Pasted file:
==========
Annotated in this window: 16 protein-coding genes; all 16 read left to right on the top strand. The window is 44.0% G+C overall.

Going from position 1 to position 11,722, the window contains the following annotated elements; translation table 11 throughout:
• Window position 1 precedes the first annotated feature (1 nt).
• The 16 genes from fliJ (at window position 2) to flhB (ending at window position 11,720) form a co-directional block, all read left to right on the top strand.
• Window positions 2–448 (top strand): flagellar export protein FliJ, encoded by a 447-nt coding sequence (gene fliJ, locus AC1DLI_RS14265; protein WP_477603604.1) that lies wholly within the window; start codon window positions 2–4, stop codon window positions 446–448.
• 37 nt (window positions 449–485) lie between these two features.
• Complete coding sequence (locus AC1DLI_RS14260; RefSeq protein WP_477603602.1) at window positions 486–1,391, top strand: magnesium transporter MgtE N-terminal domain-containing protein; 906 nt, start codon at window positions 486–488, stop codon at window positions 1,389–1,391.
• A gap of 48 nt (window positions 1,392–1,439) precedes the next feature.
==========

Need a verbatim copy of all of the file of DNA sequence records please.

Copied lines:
Annotated in this window: 16 protein-coding genes; all 16 read left to right on the top strand. The window is 44.0% G+C overall.

Going from position 1 to position 11,722, the window contains the following annotated elements; translation table 11 throughout:
• Window position 1 precedes the first annotated feature (1 nt).
• The 16 genes from fliJ (at window position 2) to flhB (ending at window position 11,720) form a co-directional block, all read left to right on the top strand.
• Window positions 2–448 (top strand): flagellar export protein FliJ, encoded by a 447-nt coding sequence (gene fliJ, locus AC1DLI_RS14265; protein WP_477603604.1) that lies wholly within the window; start codon window positions 2–4, stop codon window positions 446–448.
• 37 nt (window positions 449–485) lie between these two features.
• Complete coding sequence (locus AC1DLI_RS14260; RefSeq protein WP_477603602.1) at window positions 486–1,391, top strand: magnesium transporter MgtE N-terminal domain-containing protein; 906 nt, start codon at window positions 486–488, stop codon at window positions 1,389–1,391.
• A gap of 48 nt (window positions 1,392–1,439) precedes the next feature.